Board of Education, Technical Branch, and Ministry of Education, Schools Branch: Junior Technical Schools, Files
|Title:||Board of Education, Technical Branch, and Ministry of Education, Schools Branch: Junior Technical Schools, Files|
Files of the Board of Education, Technical Branch, and Ministry of Education, Schools Branch concerning junior technical schools.
The files include applications for recognition, H.M. Inspectors' comments, and various correspondence relating to local and general aspects of technical education for young people.
The impact of the Second World War is reflected in the diminution of material on the files during the period 1939-1944, as restrictions on educational building and inspection visits were imposed. New material appeared on the files during the war relating to special problems arising from evacuation of the pupils away from the danger areas and the use of premises for other than educational purposes.
Papers preserved show the efforts of junior technical schools to provide courses to meet the need identified in Circular 1582 (5th February 1942) which drew attention to the urgent national need for more skilled workers in the building industry.
Files on schools of nautical training, are also included in this series.
Alphabetically in county order for England and Wales; papers relating to the acquisition of sites and buildings are given separate piece numbers.
The Junior Technical Schools series of files were accordingly closed in 1945 and subsequent papers were classified as Secondary Technical Schools and merged with Secondary School files.
|Held by:||The National Archives, Kew|
|Legal status:||Public Record(s)|
Board of Education, Technical Branch, 1902-1944
Ministry of Education, Schools Branch, 1944-1964
|Physical description:||311 file(s)|
|Administrative / biographical background:||
By the end of the nineteenth century the need to provide preliminary technical education for young persons had been recognised by the establishment of trade schools which prepared school leavers for employment in particular local trades.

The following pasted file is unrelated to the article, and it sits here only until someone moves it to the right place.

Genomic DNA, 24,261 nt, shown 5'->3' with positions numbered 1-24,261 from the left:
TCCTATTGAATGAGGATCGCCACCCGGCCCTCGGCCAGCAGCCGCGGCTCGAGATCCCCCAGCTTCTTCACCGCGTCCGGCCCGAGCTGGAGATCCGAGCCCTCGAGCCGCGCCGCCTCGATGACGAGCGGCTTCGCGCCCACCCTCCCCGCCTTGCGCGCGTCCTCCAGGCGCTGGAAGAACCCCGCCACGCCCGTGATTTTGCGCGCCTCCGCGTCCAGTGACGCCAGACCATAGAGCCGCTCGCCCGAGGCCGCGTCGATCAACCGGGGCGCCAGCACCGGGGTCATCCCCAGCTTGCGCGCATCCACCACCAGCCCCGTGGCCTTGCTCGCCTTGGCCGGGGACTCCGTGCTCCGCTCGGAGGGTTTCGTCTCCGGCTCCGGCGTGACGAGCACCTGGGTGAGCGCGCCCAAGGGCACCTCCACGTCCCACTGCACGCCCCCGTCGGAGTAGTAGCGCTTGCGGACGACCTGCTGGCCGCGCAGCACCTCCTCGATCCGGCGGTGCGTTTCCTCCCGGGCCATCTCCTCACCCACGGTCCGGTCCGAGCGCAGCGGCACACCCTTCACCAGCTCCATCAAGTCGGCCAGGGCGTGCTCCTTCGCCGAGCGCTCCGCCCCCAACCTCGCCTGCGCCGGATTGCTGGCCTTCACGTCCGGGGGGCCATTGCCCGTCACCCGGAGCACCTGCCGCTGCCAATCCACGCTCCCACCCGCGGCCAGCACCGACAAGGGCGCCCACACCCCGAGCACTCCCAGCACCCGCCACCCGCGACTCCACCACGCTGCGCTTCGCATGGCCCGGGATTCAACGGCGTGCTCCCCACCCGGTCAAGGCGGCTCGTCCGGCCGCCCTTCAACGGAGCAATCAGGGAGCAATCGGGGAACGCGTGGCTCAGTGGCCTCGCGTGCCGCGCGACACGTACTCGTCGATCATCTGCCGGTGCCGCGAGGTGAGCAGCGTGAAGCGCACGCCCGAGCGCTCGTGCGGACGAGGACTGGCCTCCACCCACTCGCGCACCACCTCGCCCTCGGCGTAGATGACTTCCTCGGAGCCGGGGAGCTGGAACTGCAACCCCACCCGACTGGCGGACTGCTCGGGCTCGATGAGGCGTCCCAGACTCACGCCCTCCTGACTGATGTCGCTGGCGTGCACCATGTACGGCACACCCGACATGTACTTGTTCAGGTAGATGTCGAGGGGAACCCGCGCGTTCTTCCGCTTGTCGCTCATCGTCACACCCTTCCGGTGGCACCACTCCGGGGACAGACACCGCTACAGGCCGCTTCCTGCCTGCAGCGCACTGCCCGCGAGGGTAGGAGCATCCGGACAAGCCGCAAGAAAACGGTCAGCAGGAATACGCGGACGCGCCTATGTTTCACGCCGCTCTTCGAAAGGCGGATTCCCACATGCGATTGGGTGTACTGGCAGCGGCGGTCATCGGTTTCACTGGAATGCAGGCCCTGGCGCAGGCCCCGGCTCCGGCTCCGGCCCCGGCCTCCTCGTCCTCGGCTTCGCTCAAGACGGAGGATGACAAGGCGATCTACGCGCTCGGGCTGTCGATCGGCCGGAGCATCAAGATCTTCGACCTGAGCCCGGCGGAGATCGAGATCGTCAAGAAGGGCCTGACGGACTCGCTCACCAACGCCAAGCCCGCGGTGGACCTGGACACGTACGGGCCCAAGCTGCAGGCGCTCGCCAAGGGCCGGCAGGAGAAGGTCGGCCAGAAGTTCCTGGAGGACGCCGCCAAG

The steady growth of these schools led to the introduction in 1913 of the Regulations for Junior Technical Schools, that is day schools which provided courses for boys and girls for two or three years after leaving public elementary schools and which continued the general education of their pupils but at the same time prepared them for industrial employment.
These regulations recognised trade schools as providing a distinct type of technical education and removed them from the miscellaneous body of work known as technical day classes which received parliamentary grant under Article 42 of the Regulations for Technical Schools.
The Regulations for Junior Technical Schools were subsequently incorporated in the Regulations for Technical Schools, Schools of Art and Other Forms of Provision of Further Education, 1914, and succeeding Regulations, until the Education Act, 1944, established the Schools as an integral part of secondary education under the Primary and Secondary Schools (Grant Conditions) Regulations, 1945.
Schools of nautical training received grant aid under the Regulations for Schools of Nautical Training which were introduced in 1913 and were incorporated in the revised Regulations for Further Education, 1934.
Context of this recordBrowse by Reference
- ED - Records created or inherited by the Department of Education and Science, and of related bodies
- Division within ED - Records of the Technical Branch, the Further Education Branch, and the Youth Service
- ED 98 - Board of Education, Technical Branch, and Ministry of Education, Schools Branch: Junior Technical Schools, Files